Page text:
Ladies, are you wishing your husbands would get a little more active? Does their only exercise come in the form of pushing remote control buttons and perhaps opening a can of something to drink? Are you noticing a little extra weight around the corners?
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This is the fifth installment in a year-long blog party designed to help Sonlight celebrate 25 years of serving homeschoolers. In January, I introduced our family. February’s post was all about how we first started on our journey as a home educating family. In March I shared some words of wisdom garnered from our years of homeschooling I shared a day in the life of our homeschool in April, and in May I focused on convention season. Today, we tackle summer!
All things being equal (which clearly they’re not), Rachel Dolezal is wrong. But before you throw stones/pat me on the back for sharing/not sharing your politics, know this: I’m not talking about her actions in regards to her role as an activist or educator. I’m talking about her take on race and motherhood.
I am writing on behalf of the Ad Council.
My dad is coming Thursday. My dad! Let that soak in a minute. It’s good stuff.
While I’m giddy like a kid at the upcoming visit, this isn’t just a social call. He’s hauling some choice memories in the form of stuff from my Mamaw and Papaw’s house over the mountains to me. Yes– seven months after my grandmother passed, the family is finally winding down The Purge to End All Purges.
I think you are amazing. There are no doubts in my mind that you are the best dad I could ever DREAM of having. Ever since I was too little to really understand much, I have loved you and looked up to you. Some of my fondest memories of being little are of you driving me to preschool and belting out “Jet” at the top of my lungs, or heading to Lowe’s while “Tupelo” played in the background. And as I have grown, I can only love you more. You have been so much to me, from spiritual leader, counselor, father, adviser, and on and on. You have filled all these roles and more.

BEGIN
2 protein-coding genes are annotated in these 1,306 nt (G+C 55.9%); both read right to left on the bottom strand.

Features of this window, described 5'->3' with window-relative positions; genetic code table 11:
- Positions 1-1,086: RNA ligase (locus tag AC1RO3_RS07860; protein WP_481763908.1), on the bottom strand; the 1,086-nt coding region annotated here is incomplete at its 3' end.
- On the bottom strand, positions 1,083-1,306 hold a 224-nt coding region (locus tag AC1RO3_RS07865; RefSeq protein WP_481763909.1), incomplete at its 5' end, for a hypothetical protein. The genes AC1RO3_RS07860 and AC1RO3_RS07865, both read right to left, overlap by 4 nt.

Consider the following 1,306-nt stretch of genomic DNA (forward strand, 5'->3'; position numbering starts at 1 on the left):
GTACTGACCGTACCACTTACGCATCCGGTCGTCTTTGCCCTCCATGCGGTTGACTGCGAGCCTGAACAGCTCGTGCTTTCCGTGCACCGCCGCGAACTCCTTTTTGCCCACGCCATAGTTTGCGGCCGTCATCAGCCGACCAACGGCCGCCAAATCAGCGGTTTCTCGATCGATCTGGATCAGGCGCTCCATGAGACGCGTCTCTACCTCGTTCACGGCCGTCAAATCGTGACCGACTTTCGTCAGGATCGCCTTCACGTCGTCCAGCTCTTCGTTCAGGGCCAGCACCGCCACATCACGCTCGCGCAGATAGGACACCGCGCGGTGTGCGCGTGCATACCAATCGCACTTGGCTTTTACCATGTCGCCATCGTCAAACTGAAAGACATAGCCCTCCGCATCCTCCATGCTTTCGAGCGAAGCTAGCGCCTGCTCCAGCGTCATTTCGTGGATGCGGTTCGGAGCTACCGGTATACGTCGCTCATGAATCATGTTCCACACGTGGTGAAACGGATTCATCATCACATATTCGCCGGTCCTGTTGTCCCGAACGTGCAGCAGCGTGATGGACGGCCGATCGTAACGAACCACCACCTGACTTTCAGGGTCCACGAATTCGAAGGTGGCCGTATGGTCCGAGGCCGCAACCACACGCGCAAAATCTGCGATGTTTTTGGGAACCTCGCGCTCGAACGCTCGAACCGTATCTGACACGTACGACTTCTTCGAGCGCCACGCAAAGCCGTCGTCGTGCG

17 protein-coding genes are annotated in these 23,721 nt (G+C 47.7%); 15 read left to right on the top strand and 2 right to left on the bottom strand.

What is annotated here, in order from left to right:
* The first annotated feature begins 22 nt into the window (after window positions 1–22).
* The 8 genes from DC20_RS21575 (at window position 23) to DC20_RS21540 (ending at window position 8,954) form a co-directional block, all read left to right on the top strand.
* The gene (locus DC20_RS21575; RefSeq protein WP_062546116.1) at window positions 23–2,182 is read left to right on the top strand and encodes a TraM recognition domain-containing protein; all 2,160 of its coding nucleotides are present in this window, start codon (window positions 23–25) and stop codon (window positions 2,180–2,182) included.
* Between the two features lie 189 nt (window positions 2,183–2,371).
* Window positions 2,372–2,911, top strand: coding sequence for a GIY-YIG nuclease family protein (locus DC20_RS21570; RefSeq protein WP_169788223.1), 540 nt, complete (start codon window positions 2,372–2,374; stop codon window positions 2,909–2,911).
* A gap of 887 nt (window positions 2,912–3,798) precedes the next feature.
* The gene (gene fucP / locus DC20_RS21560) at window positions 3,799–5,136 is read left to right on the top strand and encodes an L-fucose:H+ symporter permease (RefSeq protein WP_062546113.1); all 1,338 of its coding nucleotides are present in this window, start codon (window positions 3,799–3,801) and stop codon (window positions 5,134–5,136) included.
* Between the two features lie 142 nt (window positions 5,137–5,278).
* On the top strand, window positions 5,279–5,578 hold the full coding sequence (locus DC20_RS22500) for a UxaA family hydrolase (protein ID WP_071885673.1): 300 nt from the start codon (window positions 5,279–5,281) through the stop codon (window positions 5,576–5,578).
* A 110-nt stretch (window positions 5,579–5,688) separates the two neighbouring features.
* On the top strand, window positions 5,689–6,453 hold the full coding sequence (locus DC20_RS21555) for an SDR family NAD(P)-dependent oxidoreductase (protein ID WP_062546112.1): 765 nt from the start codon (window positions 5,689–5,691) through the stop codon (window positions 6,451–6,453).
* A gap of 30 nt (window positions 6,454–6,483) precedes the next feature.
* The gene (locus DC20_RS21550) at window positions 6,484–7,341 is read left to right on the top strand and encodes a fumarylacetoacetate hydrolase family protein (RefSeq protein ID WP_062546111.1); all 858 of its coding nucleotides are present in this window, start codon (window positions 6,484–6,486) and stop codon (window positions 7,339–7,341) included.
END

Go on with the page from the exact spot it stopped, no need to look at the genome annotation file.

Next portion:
I was given a free product in exchange for my honest review. I was not compensated in any other way for this post. All thoughts are my own and represent my experiences in using this product.
As you might have guessed, I am a very big fan of getting as much bang for my buck as possible. As you can also probably guess, I’m looking for quality. Affordability means I can fit our needs within a tight, one-income budget. And things made with materials that will last mean that I can reasonably expect to get decent usage with multiple children. Score!
“Where is it, Dad? What did you do with it?”
June of 1996, and I felt like a grown-up. Well, I mostly felt like a grown-up. Part of the time, I was still plenty happy to sit at my Papaw’s knee (I had outgrown his lap years before) and hear him call me “Baby.” (Ok– truth is, I’d still do that today.)
A week after landing back in the US, we were touring rental homes; a list hastily thrown together based on price, move-in timeline, and general location. A week after that, we moved in to the one that had most closely matched what we saw as fitting our family’s needs.
God was in it. It’s been a great house. We have four large bedrooms, a space in which to homeschool, a kitchen that works well for multiple cooks. I actually really like the house. I never would have pictured myself as living in this style of home, but there’s no denying the fact that for us, the layout, the size … it works.
It’s been more than a month since the ground began shaking in Nepal. I say “began” because, to date, more than a hundred aftershocks have continued to plague the nation: toppling fragile buildings, stirring rumors of bigger quakes to come, setting nerves on edge.
Though it was difficult in the days and weeks immediately following the quake, our family felt it was important to wait before deciding exactly what our role in the crisis would be. We prayed, asking God to speak clearly as to what He would have us do from this vantage point. When He finally spoke, it was clear that so many pieces of a puzzle had been pre-cut, allowing us to aid out of the experiences He has given us both here in the States and in Nepal. And while we mourn the fact that we are not on the ground to assist our brothers and sisters full-time, we also realize that perhaps part of God’s vision for moving us out of Nepal when He did was that we would be uniquely poised to help, like Esther, “for a time such as this” (Esther 4:14). Those years my husband spent in emergency management and communications? His training and experience in natural disaster preparedness as well as in coordinating efforts post-event? Mix in his knowledge of Nepali culture, geography, and resources, and he has all the makings of being an asset to rebuilding efforts in a country he loves.